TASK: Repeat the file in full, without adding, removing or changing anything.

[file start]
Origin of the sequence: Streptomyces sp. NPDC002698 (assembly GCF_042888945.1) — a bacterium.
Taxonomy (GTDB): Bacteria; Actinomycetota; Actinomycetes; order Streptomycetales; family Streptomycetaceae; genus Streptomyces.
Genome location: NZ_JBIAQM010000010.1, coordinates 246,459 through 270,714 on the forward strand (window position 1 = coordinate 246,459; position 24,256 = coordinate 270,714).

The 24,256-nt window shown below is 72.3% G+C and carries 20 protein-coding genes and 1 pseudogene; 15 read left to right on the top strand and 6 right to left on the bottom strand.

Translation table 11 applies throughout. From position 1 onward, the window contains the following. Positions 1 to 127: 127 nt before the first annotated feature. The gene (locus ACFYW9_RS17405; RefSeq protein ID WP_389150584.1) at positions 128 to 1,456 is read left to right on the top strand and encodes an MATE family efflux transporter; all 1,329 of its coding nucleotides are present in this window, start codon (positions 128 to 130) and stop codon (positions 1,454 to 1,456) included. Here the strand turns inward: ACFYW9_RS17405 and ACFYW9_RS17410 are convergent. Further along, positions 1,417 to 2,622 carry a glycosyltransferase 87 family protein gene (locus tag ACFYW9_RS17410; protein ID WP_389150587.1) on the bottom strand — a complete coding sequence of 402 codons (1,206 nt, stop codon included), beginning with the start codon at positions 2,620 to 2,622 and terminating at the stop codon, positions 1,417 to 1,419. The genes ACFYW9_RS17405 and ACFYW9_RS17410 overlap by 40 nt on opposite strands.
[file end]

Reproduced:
Origin of the sequence: Streptomyces sp. NPDC002698 (assembly GCF_042888945.1) — a bacterium.
Taxonomy (GTDB): Bacteria; Actinomycetota; Actinomycetes; order Streptomycetales; family Streptomycetaceae; genus Streptomyces.
Genome location: NZ_JBIAQM010000010.1, coordinates 246,459 through 270,714 on the forward strand (window position 1 = coordinate 246,459; position 24,256 = coordinate 270,714).

The 24,256-nt window shown below is 72.3% G+C and carries 20 protein-coding genes and 1 pseudogene; 15 read left to right on the top strand and 6 right to left on the bottom strand.

Translation table 11 applies throughout. From position 1 onward, the window contains the following. Positions 1 to 127: 127 nt before the first annotated feature. The gene (locus ACFYW9_RS17405; RefSeq protein ID WP_389150584.1) at positions 128 to 1,456 is read left to right on the top strand and encodes an MATE family efflux transporter; all 1,329 of its coding nucleotides are present in this window, start codon (positions 128 to 130) and stop codon (positions 1,454 to 1,456) included. Here the strand turns inward: ACFYW9_RS17405 and ACFYW9_RS17410 are convergent. Further along, positions 1,417 to 2,622 carry a glycosyltransferase 87 family protein gene (locus tag ACFYW9_RS17410; protein ID WP_389150587.1) on the bottom strand — a complete coding sequence of 402 codons (1,206 nt, stop codon included), beginning with the start codon at positions 2,620 to 2,622 and terminating at the stop codon, positions 1,417 to 1,419. The genes ACFYW9_RS17405 and ACFYW9_RS17410 overlap by 40 nt on opposite strands.